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Martin hungry for more responsibility: Dew

            - Jack Martin

Gold Coast is confident a meeting with Jack Martin late last year will help the speedster overcome an unsettling off-season and fulfil his lofty potential in 2019.

SUNS coach Stuart Dew met with Martin after last year's NAB AFL Trade Period, during which the talented West Australian was strongly linked with a move to Essendon.

It was one of a number of meetings that took place within the SUNS following the exchange period, the majority of which were organised and run by the playing group.

The Bombers ultimately couldn't secure a deal for Martin, instead turning their attentions to Dylan Shiel, though their interest in his services is unlikely to waiver throughout the next year.

Uncontracted beyond 2019, Martin remains one of the club's most important players, with his signature looming as a key part of Gold Coast's continued rebuild under Dew.

However, in an exclusive interview with AFL.com.au, Dew reiterated that simply allowing the talented 24-year-old to flourish was his and the club's main priority going into this season.

"We've spoken to Jack about how important the year is for him, but also for us as a footy club," Dew said.

To be honest, Jack is the best on the track at the moment. He's training really well, he's really motivated and he's driving the group. Jack's got such a high footy IQ, so when he speaks everyone listens.

"Everyone is loving Jack at the moment with the way he's going about it. It's great to see, because the new coaches have come in and the first thing they talk about is how good Jack Martin is. He's held up his end of the bargain.

"He's got really fit, so we'd love to play him in the midfield a fair bit. We know he can play forward and hit the scoreboard, but I think Jack is hungry for a bit more responsibility."

The whispers surrounding a proposed move taking Martin to Essendon came when former co-captains Tom Lynch and Steven May left for Richmond and Melbourne respectively.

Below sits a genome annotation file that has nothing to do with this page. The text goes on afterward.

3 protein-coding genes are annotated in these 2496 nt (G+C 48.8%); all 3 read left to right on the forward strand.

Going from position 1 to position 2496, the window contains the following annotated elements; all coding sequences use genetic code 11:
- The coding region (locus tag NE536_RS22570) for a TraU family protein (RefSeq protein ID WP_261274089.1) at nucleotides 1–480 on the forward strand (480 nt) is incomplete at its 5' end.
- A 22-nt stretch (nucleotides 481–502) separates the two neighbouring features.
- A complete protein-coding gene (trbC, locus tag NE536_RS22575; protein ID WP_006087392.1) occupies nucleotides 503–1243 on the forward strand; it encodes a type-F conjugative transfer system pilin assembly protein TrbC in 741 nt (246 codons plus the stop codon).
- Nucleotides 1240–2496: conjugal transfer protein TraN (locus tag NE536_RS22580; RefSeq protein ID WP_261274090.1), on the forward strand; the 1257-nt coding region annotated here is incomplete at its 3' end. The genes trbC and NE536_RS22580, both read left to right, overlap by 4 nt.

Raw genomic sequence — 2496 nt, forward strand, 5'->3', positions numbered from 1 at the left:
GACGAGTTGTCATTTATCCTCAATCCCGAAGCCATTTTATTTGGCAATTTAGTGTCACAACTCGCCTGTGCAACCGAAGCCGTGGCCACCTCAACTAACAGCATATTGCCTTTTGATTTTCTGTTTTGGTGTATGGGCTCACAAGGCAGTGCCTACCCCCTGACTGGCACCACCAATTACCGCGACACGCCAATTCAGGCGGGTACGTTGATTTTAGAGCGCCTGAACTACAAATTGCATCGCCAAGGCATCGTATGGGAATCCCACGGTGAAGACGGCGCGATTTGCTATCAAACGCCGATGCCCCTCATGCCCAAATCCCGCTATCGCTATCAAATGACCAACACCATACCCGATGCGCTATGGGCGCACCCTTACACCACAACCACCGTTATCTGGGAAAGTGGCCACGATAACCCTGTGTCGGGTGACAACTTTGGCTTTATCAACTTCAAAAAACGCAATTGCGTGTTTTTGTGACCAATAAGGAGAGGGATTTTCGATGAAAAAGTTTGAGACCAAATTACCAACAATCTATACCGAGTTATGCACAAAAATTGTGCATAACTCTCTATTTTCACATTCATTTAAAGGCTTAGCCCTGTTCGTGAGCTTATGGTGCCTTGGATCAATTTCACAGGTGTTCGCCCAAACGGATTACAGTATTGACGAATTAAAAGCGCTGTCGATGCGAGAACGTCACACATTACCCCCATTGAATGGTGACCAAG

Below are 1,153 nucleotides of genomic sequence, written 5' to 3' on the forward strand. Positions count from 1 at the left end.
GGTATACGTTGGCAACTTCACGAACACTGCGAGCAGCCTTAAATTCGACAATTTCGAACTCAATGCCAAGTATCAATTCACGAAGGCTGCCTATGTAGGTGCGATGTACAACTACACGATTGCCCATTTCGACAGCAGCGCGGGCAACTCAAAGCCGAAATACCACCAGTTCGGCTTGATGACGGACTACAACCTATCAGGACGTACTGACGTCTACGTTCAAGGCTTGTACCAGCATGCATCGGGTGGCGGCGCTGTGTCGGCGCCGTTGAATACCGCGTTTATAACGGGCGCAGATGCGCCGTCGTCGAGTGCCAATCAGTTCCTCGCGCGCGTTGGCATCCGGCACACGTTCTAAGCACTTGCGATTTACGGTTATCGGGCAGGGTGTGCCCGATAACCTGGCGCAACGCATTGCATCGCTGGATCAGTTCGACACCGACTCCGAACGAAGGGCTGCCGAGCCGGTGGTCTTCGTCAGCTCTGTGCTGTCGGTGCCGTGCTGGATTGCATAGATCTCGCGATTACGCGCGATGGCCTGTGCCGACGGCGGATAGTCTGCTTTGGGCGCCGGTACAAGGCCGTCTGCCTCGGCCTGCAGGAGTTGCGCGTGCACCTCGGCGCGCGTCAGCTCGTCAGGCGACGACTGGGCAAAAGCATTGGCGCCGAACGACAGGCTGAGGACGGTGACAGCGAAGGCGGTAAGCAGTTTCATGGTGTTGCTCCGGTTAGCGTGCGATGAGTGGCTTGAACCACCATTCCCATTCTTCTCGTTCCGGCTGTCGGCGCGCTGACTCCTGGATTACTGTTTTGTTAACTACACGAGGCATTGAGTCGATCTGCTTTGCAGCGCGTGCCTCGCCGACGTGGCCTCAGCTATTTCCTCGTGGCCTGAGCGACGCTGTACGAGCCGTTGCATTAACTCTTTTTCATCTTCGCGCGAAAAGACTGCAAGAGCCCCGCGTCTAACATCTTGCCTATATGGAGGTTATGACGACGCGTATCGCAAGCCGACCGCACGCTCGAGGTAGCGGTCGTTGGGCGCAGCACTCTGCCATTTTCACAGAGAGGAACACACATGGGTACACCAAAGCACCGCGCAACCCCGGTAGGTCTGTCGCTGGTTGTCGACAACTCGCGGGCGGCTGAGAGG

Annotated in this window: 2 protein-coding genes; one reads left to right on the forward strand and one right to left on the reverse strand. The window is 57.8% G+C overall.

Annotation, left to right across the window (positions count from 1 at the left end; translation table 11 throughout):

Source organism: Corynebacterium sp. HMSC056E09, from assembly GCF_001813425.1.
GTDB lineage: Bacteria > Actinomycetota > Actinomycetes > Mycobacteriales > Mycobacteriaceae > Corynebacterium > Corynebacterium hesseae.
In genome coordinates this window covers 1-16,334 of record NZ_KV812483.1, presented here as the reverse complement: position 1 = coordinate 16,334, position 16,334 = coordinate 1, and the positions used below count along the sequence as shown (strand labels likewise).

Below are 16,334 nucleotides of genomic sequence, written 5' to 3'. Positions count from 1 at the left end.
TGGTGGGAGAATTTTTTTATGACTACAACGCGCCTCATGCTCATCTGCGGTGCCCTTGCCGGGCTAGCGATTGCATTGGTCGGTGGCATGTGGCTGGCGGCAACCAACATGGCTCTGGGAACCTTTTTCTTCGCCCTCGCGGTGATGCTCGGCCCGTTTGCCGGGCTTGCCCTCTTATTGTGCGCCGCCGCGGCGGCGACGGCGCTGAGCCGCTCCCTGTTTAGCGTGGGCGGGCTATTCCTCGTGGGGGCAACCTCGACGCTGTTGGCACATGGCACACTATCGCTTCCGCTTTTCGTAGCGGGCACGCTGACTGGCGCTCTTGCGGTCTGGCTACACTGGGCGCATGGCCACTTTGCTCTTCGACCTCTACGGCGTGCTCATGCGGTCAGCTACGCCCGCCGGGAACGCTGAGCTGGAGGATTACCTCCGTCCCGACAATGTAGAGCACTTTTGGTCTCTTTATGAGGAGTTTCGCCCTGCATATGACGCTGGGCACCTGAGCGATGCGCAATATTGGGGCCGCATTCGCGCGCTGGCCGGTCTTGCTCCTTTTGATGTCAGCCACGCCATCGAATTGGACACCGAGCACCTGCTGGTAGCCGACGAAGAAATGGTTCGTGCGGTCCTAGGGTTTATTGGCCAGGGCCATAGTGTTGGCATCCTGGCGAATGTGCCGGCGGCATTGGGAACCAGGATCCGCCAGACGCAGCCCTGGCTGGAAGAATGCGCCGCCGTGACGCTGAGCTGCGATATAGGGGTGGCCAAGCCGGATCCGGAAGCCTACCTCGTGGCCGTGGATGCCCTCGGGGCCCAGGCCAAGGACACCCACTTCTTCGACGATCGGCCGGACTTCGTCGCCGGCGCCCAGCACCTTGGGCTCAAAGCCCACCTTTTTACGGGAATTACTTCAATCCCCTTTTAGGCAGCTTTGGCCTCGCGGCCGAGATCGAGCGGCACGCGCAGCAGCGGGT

Aaron Hall, Jack Scrimshaw, Kade Kolodjashnij and Jarryd Lyons had also left the club in a period of upheaval as the SUNS started yet another list rebuild.

It led to the club's new breed of leaders –Touk Miller, David Swallow, Jarrod Witts and Pearce Hanley – calling a meeting to discuss what was expected of the remaining group.

"We had some meetings, but they were more at the end of the season about what we thought was needed for the footy club to move forward," Dew said.

"Pleasingly, a lot of the senior players were the ones driving that. In the last meeting before they went on holidays, the leaders took that meeting and spoke to the playing group about what their expectations were and how they thought we were going to climb the ladder.

"We handed it over to those players, which were Touk, Dave, Jarrod and Pearce. I think the guys did really well across the journey of that break and came back fit."

Dew said the club didn't hold any official meetings of the coaching group surrounding last year's player exodus, but addressed the squad as to the reasons behind their strategy.

"What we did was inform the playing group about why decisions were made," Dew said.

"Of the guys that left, a lot of people thought they just left. But there were some guys where it was a mutual decision and we thought it was best for them and best for us as a footy club."